Gay unions a non-issue here
WHO SAYS we’re to have gay marriage?
It is surely impossible to disagree with the assertion in your Editorial of June 1 that in our society, what you refer to as Christian values must ever have their place; that’s to say compassion, love, sharing and charity. Though these are not exclusively “Christian” values, they are most certainly Gospel values, and there are many others.
However, when we speak of the priority of Christianity in our land we must, surely, be careful, for there is no uniform strand. Some would even say that much of what passes for Christianity is merely Pharisaism, window dressing, even hypocrisy.
As an Anglican priest,but speaking only for myself,
I would have no difficulty in principle in blessing an LGBT person and this in the name of Christ, which is to say in the name of love and the Gospel. Moreover, I simply don’t believe that LGBT status – a person’s sexual orientation – is a sin in itself which somehow puts his immortal soul at risk. Others would ask how Idare say such a thing.
On one point, however, I must take serious issue with you. This refers to what you describe as a “cultural flashpoint”, the “legal union” of LGBT people. You assert that developed countries, as distinct from gay activists and others, are pushing this agenda on small nations such as Barbados.
I’m sorry. This is a distortion. First, the issue is not really “cultural” at all for there are LGBT people in every society and race, and it’s really only a matter of time before they assert what they regard as right, if they haven’t done so already.
Second, the pattern is abundantly clear – that it is for the state to determine for itself what it regards as “marriage” and under what circumstances.
Third, though the Anglican provincial bishops, for example, reported against gay marriage in 2013 and said, in effect, that the former colonial power was blackmailing us into accepting it, they were, to put it kindly, very wide of the mark.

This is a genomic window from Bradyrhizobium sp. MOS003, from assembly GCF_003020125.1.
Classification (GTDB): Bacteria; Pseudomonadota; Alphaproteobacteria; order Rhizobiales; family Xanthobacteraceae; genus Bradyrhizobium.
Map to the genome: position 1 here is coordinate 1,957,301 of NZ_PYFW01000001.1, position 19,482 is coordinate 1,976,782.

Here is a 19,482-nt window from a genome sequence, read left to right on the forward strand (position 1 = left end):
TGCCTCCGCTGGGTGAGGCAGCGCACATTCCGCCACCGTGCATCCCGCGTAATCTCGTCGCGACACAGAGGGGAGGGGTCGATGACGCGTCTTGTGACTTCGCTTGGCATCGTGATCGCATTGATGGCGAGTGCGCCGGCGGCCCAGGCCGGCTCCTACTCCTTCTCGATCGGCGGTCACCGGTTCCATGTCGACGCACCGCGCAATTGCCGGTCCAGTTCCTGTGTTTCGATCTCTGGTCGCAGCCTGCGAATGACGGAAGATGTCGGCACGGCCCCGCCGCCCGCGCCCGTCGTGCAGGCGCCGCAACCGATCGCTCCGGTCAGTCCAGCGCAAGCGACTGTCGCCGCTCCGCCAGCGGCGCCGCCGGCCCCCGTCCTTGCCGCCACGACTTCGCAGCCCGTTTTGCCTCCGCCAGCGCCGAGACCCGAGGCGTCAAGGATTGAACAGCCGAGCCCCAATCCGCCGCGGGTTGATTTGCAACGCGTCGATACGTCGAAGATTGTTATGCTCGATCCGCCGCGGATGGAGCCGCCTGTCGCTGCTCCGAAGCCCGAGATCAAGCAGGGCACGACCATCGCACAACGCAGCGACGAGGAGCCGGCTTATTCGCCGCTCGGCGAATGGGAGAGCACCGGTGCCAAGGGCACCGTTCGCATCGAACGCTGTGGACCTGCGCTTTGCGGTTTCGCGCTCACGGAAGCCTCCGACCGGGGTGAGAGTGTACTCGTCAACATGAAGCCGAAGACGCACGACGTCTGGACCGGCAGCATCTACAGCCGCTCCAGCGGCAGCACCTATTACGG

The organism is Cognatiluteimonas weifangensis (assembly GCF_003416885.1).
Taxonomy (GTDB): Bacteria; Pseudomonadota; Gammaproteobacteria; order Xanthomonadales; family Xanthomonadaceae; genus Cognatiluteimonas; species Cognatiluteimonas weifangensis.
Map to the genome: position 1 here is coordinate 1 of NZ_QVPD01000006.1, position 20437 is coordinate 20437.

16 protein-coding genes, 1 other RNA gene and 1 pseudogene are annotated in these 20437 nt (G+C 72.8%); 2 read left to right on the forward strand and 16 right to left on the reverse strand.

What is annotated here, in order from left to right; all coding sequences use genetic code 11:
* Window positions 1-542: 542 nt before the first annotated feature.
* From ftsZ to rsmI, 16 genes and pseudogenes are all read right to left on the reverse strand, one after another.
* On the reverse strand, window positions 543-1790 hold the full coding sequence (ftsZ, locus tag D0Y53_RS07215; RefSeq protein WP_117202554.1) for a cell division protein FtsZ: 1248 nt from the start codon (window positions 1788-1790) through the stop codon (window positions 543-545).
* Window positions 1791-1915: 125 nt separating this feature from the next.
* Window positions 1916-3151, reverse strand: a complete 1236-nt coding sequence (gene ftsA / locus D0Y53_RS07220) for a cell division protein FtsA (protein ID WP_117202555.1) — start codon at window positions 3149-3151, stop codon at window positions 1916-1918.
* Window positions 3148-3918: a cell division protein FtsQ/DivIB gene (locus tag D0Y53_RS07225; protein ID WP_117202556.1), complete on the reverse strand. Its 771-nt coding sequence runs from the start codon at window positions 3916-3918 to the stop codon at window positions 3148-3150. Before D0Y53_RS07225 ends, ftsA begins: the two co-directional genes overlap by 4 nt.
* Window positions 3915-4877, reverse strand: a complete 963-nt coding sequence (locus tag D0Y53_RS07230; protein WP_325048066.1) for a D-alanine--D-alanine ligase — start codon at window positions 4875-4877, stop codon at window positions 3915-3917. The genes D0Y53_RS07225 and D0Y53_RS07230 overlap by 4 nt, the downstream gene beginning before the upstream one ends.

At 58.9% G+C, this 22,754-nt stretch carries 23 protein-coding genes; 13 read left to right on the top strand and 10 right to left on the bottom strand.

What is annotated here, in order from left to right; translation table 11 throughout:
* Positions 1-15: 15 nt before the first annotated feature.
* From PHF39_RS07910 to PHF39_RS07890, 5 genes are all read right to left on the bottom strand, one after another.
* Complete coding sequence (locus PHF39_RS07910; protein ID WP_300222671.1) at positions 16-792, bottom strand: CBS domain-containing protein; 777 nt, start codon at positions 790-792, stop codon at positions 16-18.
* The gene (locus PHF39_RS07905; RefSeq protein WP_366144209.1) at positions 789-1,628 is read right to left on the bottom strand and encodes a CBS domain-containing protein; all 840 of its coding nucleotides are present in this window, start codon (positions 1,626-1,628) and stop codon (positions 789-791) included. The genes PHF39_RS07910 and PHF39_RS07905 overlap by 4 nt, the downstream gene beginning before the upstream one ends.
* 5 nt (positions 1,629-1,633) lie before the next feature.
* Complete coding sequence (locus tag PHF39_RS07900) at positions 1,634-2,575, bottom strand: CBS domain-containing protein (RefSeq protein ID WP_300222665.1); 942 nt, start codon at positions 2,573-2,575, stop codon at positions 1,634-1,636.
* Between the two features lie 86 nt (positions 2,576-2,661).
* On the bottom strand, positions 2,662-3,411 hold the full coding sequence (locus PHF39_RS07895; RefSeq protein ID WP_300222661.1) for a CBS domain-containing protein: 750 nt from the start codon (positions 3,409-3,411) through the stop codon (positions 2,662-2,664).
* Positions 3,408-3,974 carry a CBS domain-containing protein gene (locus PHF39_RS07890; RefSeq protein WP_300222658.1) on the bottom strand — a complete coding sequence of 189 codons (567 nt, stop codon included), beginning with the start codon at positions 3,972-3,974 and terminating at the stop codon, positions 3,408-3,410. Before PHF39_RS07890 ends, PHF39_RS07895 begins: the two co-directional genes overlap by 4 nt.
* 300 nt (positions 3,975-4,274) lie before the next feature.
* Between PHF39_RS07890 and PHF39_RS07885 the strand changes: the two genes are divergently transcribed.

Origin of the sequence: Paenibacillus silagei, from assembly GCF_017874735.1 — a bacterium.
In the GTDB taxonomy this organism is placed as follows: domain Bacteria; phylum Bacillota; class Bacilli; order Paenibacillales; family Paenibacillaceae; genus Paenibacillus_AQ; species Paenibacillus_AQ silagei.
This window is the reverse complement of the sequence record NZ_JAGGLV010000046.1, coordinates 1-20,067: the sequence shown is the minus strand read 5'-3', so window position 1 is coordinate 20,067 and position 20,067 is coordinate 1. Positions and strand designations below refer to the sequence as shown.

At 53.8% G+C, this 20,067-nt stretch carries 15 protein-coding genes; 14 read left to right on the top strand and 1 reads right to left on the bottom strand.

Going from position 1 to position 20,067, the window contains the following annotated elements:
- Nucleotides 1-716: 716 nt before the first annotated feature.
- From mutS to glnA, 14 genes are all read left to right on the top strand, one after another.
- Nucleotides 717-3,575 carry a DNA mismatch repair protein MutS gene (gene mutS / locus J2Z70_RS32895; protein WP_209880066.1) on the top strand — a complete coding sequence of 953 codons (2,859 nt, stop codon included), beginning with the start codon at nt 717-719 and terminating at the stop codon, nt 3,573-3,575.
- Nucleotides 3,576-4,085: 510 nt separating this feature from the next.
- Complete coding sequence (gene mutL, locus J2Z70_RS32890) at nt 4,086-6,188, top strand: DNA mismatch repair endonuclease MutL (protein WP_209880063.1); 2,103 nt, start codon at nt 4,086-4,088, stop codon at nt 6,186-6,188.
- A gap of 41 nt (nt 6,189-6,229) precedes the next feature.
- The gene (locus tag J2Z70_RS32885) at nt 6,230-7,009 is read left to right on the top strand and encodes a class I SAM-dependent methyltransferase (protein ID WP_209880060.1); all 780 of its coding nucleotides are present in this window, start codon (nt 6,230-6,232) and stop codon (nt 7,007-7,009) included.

What Mr David Cameron, Britain’s prime minister, had said was that unless Commonwealth countries observe human rights, for present purposes the rights
of LGBT people, British aid might be in jeopardy. His remarks were made at the Commonwealth Heads Of Government Summit in Perth in 2011 and specifically referred to repressive penal laws directed against LGBT people – in our context the penalisation of buggery in Section 9 of the Sexual Offences Act.
This was in line with the Commonwealth Affirmation of Values of 2009, as Commonwealth Secretary General Kamalesh Sharma stressed. It was also in line with the resolution of the UN Human Rights Council on LGBT rights in 2011.
Mr Cameron’s remarks had nothing to do with gay marriage. Yet the bishops claimed that “gay marriage” was a live issue which interfered with the right of Caribbean people to “affirm their cultural and religious convictions”.
Well, they may be right, but it must always be remembered that it was the British who introduced anti-buggery laws here in the first place. Interestingly, The Bahamas has repealed its own along with South Africa, Mozambique, Guinea Bissau and Lesotho which, apparently, had no problem with either culture or religion. In many other African countries, same-sex activity has never been the subject of penal laws anyway.
So please, dear Editor, do not shout “Eureka”, mere empty noise, for what is simply not there. You will find no angels on the pinhead. I hear no clamour here for gay marriage and until there is, this non-issue is not so much a “cultural flashpoint” as a damp match.
The reality is, however, that the debate about it is in danger of being used to ferment all the intolerance and superstition associated with homophobic agendas, allegedly in the name of Christ. Indeed, I’m sure it won’t be long before we hear that it’s all the work of the devil and causes earthquakes.
(Fr) Clifford Hall